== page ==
West Virginia University will provide guidance to a group of international officials seeking to develop unconventional gas resources this spring.
Researchers and students in the Eberly College of Arts and Sciences, the Davis College of Agriculture, Natural Resources, and Design, the School of Public Health, the Benjamin M. Statler College of Engineering and Mineral Resources, the West Virginia Water Research Institute and Regional Research Institute will host three-to-five day workshops that help officials pursue sustainable and environmentally conscience development of their countries’ unconventional gas resources, specifically shale gas, tight gas and coal bed methane.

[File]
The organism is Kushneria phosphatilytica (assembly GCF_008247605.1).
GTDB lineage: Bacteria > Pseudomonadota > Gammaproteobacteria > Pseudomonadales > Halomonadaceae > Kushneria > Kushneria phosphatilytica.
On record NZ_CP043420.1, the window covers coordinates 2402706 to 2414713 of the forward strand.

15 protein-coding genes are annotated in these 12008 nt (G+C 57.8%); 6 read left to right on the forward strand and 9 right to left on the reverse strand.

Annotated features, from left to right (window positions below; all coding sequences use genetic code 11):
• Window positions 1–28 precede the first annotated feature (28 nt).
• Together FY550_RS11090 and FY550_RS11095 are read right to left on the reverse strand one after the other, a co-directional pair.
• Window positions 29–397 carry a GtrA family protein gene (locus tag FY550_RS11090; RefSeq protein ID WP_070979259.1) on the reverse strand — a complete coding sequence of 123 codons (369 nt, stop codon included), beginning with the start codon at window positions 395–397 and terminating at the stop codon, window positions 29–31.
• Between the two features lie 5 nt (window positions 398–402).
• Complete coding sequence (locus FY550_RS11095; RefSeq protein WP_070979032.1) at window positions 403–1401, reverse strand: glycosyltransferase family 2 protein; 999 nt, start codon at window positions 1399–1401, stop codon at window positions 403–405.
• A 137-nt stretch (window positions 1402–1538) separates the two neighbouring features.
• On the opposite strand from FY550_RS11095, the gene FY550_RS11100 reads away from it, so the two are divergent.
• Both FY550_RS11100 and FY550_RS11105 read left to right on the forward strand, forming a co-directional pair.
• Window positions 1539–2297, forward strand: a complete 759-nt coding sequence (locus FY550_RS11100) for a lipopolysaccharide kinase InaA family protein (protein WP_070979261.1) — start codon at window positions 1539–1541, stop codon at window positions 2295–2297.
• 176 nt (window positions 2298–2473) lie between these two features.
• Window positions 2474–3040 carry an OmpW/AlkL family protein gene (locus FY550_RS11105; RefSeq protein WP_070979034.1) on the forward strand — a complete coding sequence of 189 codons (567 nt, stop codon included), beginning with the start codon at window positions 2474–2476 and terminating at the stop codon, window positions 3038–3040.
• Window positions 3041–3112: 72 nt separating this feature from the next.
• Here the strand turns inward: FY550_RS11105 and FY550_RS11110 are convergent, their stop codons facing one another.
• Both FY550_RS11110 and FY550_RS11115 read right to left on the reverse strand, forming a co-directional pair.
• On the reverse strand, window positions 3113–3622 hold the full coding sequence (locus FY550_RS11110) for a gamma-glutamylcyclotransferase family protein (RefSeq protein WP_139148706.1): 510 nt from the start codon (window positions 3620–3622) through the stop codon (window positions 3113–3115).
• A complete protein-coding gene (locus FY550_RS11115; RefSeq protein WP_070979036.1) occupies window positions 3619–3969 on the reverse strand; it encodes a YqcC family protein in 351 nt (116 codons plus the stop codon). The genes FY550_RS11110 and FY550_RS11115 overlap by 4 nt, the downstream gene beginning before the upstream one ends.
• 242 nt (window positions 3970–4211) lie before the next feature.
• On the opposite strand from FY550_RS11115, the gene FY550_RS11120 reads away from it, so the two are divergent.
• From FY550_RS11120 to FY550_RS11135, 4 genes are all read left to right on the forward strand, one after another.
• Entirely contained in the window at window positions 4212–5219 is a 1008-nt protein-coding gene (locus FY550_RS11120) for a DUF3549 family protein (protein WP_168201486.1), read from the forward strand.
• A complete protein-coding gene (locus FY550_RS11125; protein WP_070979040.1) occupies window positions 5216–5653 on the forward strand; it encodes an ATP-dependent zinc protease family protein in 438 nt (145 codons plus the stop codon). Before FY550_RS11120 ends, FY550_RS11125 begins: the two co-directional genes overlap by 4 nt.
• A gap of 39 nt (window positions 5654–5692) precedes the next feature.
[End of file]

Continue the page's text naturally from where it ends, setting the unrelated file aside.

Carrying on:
“We want to make sure that if these countries develop their resources, they do so in an environmentally conscientious way,” said Timothy Carr, professor and chair of the Department of Geology and Geographyand principal investigator on the project.
Shale gas is an extremely important resource, Carr said. Shale gas is cheaper to use, burns cleaner than other resources and can be found all over the world. The United States and Canada are currently the only countries that drill shale gas.
The outreach initiatives support the efforts of the International Forum on Unconventional Gas Sustainability and the Environment, a Department of State program that helps other countries develop energy systems. These programs are being developed in conjunction with the results of the Department of Energy fundedWVU Marcellus Shale Energy and Environment Laboratory.